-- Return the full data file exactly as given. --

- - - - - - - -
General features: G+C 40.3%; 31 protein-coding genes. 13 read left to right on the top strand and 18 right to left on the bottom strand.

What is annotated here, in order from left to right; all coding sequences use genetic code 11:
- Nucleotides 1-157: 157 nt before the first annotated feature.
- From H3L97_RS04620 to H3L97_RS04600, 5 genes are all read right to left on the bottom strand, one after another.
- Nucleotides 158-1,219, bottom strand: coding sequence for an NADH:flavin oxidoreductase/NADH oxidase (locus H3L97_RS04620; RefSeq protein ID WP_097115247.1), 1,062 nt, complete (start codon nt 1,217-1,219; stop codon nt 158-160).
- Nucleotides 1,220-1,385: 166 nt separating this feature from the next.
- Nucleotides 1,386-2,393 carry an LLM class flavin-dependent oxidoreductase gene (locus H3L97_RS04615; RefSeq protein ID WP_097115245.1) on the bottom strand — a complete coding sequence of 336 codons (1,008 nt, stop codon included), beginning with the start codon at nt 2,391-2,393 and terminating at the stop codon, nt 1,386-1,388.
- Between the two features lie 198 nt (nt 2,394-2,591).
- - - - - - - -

General features: G+C 40.3%; 31 protein-coding genes. 13 read left to right on the top strand and 18 right to left on the bottom strand.

What is annotated here, in order from left to right; all coding sequences use genetic code 11:
- Nucleotides 1-157: 157 nt before the first annotated feature.
- From H3L97_RS04620 to H3L97_RS04600, 5 genes are all read right to left on the bottom strand, one after another.
- Nucleotides 158-1,219, bottom strand: coding sequence for an NADH:flavin oxidoreductase/NADH oxidase (locus H3L97_RS04620; RefSeq protein ID WP_097115247.1), 1,062 nt, complete (start codon nt 1,217-1,219; stop codon nt 158-160).
- Nucleotides 1,220-1,385: 166 nt separating this feature from the next.
- Nucleotides 1,386-2,393 carry an LLM class flavin-dependent oxidoreductase gene (locus H3L97_RS04615; RefSeq protein ID WP_097115245.1) on the bottom strand — a complete coding sequence of 336 codons (1,008 nt, stop codon included), beginning with the start codon at nt 2,391-2,393 and terminating at the stop codon, nt 1,386-1,388.
- Between the two features lie 198 nt (nt 2,394-2,591).